The above is only a brief outline, largely confined to a record of our own units, in an effort to give a picture of the campaign to those at home. We pay tribute to all our comrades—British, Australian, and Greek—who fought so gallantly in both campaigns. Our greatest admiration and gratitude goes to the Royal Navy, who guarded Crete so effectively from seaborne invasion and brought so many safely back from Greece and Crete. History will show these campaigns in their true perspective.

Fresh facts are coming to hand. In Crete the enemy underestimated our strength and expected to capture the island with parachutists alone. He failed and had to lay on a full-scale attack which used up in all 35,000 highly trained and perfectly equipped troops. Although successful, his losses were great and he was severely mauled. He lost at least 4000 killed, 2000 drowned, and 11,000 wounded.2 By having to fight he was delayed a month in

1 Major-General G. A. Vasey, CB, CBE, DSO, DSC; then commanding 19th Australian Infantry Brigade; GOC 7th Australian Division; later Deputy Chief of the General Staff, Allied Land Forces, South-West Pacific Area; killed in aircraft accident, 5 Mar 1945.

2 This estimate, based on contemporary reports and on the assumption that the number wounded bore the usual relation to the number killed, now appears to be too high. From figures quoted in reports by the German XI Air Corps (dated 11 Jun 1941) and the German Fourth Air Fleet (28 Nov 1941), and from a strategic survey by the German 12th Army on operations in the Balkans, the enemy casualties in Crete were as follows:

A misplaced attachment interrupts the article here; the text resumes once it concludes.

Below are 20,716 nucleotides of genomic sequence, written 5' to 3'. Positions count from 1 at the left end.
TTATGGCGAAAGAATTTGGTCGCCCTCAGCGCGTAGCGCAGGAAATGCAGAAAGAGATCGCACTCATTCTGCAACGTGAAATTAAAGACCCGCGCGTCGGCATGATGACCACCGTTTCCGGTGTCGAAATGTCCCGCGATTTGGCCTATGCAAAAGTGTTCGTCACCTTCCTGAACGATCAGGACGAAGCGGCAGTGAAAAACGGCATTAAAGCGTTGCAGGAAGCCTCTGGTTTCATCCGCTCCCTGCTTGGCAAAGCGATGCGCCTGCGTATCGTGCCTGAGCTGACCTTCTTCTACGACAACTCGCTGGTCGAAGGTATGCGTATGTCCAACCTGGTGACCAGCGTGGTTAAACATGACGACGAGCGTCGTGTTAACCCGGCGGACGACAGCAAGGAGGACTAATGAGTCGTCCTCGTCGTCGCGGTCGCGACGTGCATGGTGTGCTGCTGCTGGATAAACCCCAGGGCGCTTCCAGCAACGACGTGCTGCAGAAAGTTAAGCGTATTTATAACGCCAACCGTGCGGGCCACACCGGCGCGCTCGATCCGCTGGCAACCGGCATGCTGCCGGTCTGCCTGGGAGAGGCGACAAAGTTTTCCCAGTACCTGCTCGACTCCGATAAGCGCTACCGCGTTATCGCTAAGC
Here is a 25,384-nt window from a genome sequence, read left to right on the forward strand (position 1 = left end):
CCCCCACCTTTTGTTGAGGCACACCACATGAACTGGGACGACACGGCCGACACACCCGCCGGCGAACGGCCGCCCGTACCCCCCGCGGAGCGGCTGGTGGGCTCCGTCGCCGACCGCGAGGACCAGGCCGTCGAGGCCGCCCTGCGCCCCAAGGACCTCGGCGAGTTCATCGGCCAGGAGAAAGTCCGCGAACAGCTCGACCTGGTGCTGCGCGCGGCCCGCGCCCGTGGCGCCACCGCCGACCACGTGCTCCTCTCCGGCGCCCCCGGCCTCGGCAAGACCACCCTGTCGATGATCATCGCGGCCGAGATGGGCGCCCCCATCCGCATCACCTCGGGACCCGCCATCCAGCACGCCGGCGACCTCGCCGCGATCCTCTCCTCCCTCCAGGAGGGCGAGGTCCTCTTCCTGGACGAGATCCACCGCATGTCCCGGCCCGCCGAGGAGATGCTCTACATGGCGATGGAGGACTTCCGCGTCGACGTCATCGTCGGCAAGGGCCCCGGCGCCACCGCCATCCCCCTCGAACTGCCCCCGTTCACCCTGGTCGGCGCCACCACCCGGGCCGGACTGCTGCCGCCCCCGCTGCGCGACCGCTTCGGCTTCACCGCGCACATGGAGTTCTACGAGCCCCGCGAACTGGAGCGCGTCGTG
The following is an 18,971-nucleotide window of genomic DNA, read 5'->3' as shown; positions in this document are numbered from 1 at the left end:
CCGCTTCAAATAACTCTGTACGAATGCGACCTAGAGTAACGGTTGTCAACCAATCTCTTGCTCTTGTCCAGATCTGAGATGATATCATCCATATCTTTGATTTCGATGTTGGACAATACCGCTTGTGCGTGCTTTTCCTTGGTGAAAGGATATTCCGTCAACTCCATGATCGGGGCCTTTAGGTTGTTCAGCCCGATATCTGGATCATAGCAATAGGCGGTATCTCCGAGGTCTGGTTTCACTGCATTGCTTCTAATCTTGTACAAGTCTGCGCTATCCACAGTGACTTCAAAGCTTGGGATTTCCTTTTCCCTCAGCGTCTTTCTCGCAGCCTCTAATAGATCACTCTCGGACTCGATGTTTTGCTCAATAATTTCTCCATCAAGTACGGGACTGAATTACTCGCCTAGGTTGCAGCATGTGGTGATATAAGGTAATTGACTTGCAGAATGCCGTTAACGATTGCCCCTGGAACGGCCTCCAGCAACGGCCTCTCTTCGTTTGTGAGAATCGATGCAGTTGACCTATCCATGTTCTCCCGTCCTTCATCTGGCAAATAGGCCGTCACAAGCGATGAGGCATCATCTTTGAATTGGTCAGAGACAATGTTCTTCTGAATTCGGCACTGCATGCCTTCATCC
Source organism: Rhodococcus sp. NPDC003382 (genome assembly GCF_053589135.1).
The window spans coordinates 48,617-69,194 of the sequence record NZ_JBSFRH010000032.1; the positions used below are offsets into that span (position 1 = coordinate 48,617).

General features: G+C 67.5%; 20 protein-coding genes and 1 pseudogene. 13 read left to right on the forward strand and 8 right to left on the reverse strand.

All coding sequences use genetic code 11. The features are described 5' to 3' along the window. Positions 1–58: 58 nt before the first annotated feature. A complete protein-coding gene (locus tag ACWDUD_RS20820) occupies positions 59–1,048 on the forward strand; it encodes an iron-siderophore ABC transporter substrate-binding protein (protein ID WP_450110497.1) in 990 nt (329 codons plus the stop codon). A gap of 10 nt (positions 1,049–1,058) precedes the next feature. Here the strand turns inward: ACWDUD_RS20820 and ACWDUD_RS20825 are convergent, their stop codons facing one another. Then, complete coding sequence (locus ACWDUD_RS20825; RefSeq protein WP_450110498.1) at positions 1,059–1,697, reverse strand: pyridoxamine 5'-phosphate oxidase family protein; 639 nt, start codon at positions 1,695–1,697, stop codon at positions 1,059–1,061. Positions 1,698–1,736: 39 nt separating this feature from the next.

Missing (incl 324 lost at sea when convoy intercepted)1995

From the same sources, it is now known that about 21,000 German troops were engaged.

The ratio of German wounded to killed and missing (practically all the latter must have been killed) appears abnormally low. The New Zealand figures were 643 killed, 1535 wounded; a ratio of approximately 4:9. It is probable that the great majority of the German casualties on the first day (parachutists who dropped in occupied areas) were killed.

page 21 his plans, and when the time came he had neither material nor troops nor the inclination to face further air landings in either the Western Desert or in Syria. What is more important, he has now no illusions about the fate which awaits any attempt at airborne operations against Great Britain.1

1 See also Volume I, Greece and Crete.